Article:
Reverend and the Makers, Heads We Dance
The Faversham on 11 October 2006
Reviewed by Dave on 13th October 2006
It’s ‘Club NME’ at the Faversham tonight and its so scene that it hurts. By the time that Heads We Dance get onto the stage the DJ has played one song that I recognised, all the rest were the kind of things that the NME touts as “the new Libertines” or whatever it is the NME call new bands nowadays. This leads me to believe that I am out of touch with the music scene, however I realise this is a symptom of becoming “old”.
Heads We Dance
As Heads We Dance take to the stage the crowd is completely silent, or at least very quiet, this is probably because very few people will have heard of the band; they have been together a little over two months and this is only their second gig. Judging from the show they put on tonight this is the start of a successful career for the Leeds based foursome.
Stand out songs from the set include ‘Work It Out’ with deep, dark vocals that impart a feeling of doom upon, backed up with keyboards and bass that help to add to this gloomy atmosphere. Another song that stood out was ‘Love in a Digital Age’ an upbeat and very different song from ‘Work it Out’ with vocals that are higher pitched and a faster paced backing from the keyboards. My personal favourite song from the set was ‘So You Want to Stay at the Ritz’ a song that the band say was influenced by the Channel 4 mistake that was ‘Chantel: Living the Dream’ it’s a song about the separate lives that those with fame live, it is fast paced and poppy and hearing it brought a smile to my face.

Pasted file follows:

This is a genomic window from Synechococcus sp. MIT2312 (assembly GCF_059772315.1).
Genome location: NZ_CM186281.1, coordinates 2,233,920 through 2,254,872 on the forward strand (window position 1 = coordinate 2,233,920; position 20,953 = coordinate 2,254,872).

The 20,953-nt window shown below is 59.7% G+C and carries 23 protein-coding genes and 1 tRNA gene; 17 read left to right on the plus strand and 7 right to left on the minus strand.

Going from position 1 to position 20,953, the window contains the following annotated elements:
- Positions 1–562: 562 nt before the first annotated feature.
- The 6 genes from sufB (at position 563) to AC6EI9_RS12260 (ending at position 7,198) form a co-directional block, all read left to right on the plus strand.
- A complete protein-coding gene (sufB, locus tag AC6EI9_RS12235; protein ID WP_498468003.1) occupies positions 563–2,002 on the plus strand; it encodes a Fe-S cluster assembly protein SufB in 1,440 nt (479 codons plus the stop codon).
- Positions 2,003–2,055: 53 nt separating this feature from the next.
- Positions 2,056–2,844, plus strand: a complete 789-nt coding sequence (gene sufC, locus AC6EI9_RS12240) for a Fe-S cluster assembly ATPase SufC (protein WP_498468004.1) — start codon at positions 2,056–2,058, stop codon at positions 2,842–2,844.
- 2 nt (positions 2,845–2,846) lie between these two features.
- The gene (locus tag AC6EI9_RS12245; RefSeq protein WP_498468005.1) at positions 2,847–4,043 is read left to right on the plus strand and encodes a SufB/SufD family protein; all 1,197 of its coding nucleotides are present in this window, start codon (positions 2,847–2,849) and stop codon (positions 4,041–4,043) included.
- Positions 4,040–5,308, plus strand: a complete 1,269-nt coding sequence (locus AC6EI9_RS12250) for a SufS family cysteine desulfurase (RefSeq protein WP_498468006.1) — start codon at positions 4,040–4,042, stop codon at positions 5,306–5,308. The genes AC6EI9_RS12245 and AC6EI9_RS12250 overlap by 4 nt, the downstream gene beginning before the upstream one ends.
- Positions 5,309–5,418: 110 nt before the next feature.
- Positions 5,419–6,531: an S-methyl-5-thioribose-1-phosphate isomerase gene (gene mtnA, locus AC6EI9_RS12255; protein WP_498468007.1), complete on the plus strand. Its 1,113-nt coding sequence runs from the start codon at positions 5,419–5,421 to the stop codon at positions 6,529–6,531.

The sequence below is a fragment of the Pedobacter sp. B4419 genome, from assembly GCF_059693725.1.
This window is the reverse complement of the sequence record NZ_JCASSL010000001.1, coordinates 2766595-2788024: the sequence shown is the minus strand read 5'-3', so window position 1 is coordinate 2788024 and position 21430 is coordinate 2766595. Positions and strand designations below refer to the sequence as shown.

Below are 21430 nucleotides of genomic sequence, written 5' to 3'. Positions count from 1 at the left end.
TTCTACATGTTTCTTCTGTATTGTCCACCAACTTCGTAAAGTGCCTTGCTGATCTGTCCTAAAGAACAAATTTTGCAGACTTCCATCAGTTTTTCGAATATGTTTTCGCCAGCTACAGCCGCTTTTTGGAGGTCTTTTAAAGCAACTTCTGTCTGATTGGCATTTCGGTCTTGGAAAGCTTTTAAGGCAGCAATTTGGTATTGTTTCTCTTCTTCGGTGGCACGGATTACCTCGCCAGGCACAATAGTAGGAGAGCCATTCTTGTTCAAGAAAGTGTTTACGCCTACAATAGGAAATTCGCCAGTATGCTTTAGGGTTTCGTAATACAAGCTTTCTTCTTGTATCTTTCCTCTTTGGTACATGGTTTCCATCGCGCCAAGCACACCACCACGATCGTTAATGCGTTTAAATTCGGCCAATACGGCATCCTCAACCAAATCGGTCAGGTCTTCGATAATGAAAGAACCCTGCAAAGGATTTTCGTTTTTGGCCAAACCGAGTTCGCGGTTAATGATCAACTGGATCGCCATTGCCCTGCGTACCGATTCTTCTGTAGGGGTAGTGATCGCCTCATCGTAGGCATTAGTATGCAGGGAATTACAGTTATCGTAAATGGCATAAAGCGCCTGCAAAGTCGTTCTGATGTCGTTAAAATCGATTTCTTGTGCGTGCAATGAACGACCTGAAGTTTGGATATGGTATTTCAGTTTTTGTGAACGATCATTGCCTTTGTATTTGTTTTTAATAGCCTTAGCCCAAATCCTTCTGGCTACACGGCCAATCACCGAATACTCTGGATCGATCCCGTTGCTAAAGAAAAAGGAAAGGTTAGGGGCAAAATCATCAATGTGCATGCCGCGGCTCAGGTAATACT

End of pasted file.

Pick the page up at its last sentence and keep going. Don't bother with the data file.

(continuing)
Heads We Dance had the stage presence of a band that has been performing for years, for a band that has only played two shows they are remarkably confident on stage and they seem to love every minute of being in the spotlight. This was a great set from an up and coming band, keep your eye out for them in the future.
Reverend and the Makers
The headline act was Reverend and the Makers, apparently a popular band as there were several people in band t-shirts and when they came onto the stage it was to loud cheers and whooping. Given that they had a lot of support from the crowd I was expecting something bordering on ace, however the band failed to impress me all that much.
The songs were well played and the band mesh the soul bass lines and keyboards with the singer’s distinctive vocals well. There are a few entertaining songs but every song that I start getting into is followed by one that seems bland, having said that though the band did put on a good show and the singer performed a couple of poems between songs, which were quite humorous.
Reverend and the Makers clearly have a lot of talent, the songs available on their Myspace make that clear; however I found their live show a bit forgettable.
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